When I was growing up, we didn’t talk about mental health. It wasn’t something anyone discussed even when it began to affect my family. Nobody really ever explained the regular appointments with the psychiatrist, the medications, or that one stint in the treatment center.
I don’t fault anyone. Now that I’m older, I understand everyone was doing what they knew to do. Back then, mental health was a personal matter to be kept private from judging eyes and ears, and staying quiet about it was the best way to protect everyone from heartache and worry.
To an extent, that’s still true today. Although mental health continues to be deeply personal and should be respected as such, opening up about it still causes people to react in unsympathetic ways from shuttering to criticizing to changing the subject altogether.
Luckily, many attitudes about mental health are improving, and from where I stand over here heading up programs that spend lots of time on the topic of mental health help, the conversations are healthier and happening more often.
Since May 7 is National Children's Mental Health Awareness Day, let’s have a stop-n-chat, shall we?
Did you know one in every 4 or 5 youth meets criteria for a lifetime mental disorder?
Did you know the risk of mental illness increases for children from low-income families and those who’ve been in foster care or involved with the juvenile justice system?
Did you know the discrimination that comes with mental illness is a barrier to recovery and the main reason people don’t seek help?
As advocates for children who’ve survived abuse and neglect and cope with the damaging effects, it’s our responsibility at Foster Village to help erase the stigma associated with mental health and receiving services.
Strategies to Help Us Tackle the Topic of Mental Health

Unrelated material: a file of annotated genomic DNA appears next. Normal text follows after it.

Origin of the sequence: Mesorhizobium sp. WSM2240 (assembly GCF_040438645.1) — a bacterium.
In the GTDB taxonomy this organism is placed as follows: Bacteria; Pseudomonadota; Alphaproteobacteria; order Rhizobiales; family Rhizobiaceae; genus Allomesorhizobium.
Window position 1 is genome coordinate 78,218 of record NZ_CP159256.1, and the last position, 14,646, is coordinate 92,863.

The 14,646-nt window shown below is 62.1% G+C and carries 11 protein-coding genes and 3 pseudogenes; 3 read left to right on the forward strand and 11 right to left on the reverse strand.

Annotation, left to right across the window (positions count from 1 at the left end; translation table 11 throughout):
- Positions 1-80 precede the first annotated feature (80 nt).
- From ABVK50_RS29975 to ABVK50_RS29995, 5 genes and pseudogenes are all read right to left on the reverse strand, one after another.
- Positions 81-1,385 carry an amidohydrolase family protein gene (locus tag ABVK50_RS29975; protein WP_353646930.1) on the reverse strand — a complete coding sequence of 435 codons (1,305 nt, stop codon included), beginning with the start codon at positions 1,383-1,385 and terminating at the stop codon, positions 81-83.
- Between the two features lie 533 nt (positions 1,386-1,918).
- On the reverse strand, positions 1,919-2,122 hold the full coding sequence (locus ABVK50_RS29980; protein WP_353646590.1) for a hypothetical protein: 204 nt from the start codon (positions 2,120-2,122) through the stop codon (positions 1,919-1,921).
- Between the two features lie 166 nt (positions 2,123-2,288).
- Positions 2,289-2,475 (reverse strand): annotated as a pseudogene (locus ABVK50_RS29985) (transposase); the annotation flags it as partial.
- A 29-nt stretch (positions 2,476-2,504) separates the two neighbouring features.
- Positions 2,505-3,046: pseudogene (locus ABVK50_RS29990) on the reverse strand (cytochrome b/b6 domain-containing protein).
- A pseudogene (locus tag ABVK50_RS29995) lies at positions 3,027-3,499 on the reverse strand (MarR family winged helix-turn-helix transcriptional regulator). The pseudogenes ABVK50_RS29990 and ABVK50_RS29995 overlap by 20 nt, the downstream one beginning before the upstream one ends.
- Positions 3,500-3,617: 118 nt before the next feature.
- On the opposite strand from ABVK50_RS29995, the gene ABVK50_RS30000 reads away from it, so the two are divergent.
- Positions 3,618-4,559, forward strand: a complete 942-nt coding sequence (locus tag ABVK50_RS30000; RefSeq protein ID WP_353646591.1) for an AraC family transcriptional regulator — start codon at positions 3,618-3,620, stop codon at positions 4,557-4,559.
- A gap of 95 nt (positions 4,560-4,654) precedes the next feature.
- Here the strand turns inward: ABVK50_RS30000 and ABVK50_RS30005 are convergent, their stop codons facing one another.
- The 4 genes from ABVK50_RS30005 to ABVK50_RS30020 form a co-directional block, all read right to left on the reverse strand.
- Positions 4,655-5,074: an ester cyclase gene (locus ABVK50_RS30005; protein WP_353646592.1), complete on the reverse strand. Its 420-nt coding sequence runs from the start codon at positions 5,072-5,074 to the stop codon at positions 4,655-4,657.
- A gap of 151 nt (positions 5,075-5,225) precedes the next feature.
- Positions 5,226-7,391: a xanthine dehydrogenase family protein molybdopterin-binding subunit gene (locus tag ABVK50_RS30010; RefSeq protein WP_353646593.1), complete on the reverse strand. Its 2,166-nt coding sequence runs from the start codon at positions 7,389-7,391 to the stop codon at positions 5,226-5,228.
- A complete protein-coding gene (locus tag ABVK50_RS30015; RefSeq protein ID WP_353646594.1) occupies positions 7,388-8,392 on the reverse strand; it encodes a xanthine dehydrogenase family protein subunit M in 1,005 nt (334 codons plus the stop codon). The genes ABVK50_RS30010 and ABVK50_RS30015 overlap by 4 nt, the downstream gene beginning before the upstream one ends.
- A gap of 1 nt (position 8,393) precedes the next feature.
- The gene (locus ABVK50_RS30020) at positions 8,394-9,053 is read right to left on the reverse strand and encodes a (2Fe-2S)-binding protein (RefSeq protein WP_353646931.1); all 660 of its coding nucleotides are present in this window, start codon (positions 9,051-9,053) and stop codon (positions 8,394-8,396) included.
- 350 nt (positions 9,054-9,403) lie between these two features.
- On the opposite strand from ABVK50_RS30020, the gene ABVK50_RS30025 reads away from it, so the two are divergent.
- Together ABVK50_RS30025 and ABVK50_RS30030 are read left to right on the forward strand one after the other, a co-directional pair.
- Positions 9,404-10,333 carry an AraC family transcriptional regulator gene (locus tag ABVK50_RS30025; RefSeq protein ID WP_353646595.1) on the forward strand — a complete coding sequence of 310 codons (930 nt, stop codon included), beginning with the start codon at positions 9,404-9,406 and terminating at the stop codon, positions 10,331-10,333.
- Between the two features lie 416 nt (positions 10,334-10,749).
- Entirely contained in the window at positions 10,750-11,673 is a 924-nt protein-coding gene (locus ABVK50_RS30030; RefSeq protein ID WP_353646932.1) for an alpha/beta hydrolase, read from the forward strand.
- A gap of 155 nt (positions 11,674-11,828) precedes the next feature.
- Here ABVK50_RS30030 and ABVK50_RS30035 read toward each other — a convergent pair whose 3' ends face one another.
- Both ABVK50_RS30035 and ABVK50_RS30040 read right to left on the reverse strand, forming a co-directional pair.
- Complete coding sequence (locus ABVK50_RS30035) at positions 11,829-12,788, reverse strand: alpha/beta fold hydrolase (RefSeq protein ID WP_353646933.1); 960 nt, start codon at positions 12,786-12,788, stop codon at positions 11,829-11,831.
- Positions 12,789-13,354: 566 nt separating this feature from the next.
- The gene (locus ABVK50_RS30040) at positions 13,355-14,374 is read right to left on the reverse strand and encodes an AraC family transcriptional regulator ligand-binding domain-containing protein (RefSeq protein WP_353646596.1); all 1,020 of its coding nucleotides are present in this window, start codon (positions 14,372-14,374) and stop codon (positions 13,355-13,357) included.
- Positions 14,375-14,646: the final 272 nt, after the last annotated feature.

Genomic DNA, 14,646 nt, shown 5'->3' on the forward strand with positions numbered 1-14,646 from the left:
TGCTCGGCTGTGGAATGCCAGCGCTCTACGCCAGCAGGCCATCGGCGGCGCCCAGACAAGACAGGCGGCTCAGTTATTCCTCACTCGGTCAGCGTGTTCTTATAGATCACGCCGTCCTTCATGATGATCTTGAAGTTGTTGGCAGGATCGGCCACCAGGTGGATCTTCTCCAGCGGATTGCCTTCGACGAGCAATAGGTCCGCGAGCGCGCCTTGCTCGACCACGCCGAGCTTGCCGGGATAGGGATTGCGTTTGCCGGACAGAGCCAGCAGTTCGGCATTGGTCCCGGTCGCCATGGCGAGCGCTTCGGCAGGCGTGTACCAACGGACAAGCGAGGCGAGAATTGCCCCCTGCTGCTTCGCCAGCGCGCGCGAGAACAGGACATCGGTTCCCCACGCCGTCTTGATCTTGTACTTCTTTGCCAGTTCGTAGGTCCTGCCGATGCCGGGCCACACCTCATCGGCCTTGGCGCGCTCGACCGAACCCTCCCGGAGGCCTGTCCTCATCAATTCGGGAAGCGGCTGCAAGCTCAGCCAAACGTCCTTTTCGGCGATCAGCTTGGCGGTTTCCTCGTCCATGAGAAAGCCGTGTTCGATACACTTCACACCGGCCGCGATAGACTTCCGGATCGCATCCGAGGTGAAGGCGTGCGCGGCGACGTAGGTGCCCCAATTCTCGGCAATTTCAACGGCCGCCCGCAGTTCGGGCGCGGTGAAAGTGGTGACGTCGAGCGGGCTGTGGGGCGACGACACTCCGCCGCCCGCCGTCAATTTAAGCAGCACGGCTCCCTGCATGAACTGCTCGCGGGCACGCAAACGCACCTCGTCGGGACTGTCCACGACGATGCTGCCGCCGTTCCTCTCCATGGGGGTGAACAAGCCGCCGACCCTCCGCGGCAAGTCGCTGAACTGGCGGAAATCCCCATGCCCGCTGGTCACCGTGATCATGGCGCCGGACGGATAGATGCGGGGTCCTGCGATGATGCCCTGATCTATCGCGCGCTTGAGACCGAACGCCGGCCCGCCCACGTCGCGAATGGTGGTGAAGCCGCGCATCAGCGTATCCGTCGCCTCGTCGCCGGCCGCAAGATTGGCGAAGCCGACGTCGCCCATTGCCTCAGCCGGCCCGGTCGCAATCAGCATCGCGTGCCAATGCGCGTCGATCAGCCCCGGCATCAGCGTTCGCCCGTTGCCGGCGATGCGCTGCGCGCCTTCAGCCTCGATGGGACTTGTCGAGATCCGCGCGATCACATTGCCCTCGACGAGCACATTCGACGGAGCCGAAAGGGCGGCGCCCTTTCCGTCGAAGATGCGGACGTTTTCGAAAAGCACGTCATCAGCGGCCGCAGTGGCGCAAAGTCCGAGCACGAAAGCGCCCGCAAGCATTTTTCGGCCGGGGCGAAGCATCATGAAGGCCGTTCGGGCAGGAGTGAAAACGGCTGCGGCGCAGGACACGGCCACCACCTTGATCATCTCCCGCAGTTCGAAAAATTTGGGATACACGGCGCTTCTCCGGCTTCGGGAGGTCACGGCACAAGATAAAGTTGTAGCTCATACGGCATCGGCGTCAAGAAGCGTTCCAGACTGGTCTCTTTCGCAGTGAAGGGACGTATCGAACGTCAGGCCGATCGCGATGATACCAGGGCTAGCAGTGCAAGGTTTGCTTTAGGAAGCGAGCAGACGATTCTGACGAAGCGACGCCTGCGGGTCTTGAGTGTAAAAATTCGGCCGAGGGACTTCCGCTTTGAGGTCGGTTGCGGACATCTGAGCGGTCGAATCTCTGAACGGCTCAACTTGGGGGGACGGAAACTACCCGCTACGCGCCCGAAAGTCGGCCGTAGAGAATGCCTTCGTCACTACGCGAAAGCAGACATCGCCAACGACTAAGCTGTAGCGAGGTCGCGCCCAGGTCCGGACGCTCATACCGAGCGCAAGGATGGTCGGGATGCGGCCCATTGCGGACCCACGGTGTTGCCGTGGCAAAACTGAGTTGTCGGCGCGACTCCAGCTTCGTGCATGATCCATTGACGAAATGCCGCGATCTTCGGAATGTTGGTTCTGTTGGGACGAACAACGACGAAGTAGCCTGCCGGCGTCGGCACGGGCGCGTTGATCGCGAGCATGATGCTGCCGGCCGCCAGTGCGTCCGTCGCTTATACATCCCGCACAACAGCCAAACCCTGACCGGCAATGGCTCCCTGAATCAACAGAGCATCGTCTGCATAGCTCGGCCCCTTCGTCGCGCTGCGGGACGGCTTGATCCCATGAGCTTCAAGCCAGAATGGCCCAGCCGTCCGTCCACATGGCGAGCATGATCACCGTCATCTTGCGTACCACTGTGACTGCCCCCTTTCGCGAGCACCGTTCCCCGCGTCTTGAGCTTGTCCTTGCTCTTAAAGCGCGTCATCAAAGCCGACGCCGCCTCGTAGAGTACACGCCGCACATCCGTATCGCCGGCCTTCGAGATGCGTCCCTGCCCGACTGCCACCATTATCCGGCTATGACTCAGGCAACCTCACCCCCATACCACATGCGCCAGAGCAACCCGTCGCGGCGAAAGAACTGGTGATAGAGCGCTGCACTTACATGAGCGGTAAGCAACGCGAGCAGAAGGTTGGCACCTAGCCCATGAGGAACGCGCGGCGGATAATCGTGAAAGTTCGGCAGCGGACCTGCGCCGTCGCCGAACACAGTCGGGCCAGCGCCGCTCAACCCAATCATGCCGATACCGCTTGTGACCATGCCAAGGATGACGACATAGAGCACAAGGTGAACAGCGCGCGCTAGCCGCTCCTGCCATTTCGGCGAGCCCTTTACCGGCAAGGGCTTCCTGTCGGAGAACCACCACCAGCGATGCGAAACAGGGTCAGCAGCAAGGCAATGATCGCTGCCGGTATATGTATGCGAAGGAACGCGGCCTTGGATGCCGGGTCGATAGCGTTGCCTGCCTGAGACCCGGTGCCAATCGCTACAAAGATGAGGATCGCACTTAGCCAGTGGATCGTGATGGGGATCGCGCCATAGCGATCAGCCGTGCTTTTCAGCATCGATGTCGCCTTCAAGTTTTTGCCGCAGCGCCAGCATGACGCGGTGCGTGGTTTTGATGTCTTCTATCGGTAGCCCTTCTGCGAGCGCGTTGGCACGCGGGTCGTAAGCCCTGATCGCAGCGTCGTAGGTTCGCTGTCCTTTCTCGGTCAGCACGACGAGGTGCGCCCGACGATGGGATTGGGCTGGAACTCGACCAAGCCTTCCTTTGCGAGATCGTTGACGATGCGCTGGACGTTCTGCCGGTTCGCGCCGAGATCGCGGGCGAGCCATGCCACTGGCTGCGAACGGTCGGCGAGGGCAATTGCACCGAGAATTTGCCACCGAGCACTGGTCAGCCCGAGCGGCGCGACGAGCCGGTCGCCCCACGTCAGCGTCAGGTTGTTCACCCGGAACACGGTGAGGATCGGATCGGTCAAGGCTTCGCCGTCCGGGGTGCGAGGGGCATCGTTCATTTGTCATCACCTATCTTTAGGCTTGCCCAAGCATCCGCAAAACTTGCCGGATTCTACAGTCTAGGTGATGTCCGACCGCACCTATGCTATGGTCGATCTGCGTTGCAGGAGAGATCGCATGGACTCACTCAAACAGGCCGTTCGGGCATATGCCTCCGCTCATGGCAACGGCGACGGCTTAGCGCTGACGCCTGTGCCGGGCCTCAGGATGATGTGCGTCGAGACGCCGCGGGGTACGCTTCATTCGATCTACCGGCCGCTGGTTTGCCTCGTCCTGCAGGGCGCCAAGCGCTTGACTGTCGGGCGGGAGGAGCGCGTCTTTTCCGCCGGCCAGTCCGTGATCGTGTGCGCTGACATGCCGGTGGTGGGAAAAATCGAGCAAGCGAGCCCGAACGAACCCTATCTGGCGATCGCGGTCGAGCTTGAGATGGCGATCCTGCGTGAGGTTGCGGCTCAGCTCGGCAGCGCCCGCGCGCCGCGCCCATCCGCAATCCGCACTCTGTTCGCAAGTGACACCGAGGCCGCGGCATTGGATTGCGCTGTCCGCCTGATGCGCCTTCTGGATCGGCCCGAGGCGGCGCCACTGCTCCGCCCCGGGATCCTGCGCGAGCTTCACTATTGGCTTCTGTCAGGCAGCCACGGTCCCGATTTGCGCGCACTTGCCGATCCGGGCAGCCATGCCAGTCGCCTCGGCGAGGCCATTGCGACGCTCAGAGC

So, in the spirit of improvement, I’ve listed a few strategies to help us tackle the once-taboo topic of mental health...
Reaching out for help is a strength, not a weakness.
That’s a tough pill to swallow for our independent, DIY natures, but I believe it — especially when it comes to mental health and especially when struggles often begin during childhood.
Knowing the facts can encourage fair judgements instead of wrong assumptions.
It’s better to learn something new than to assume we already know…because we probably don’t. Our society and upbringings aren’t always the most accurate resources.
Empathy goes a long way.
Putting ourselves in someone else’s shoes has a way of changing our perspective, doesn’t it? Hopefully, it will give us grace for ourselves and others, and maybe even make us a more patient people.
Open and honest conversations are necessary.
We usually tell someone when we visit the doctor, but keep our visits to therapists and psychiatrists under lock and key. Sharing our struggles and how we’re coping makes us feel vulnerable. I know there aren’t many of us who love that, but vulnerability is courageous and needed.
This Children’s Mental Health Awareness Day, take some time to think about these strategies and see where you land. Together, we can grow our understanding, obliterate the stigma, find treatment and support, and make a real difference.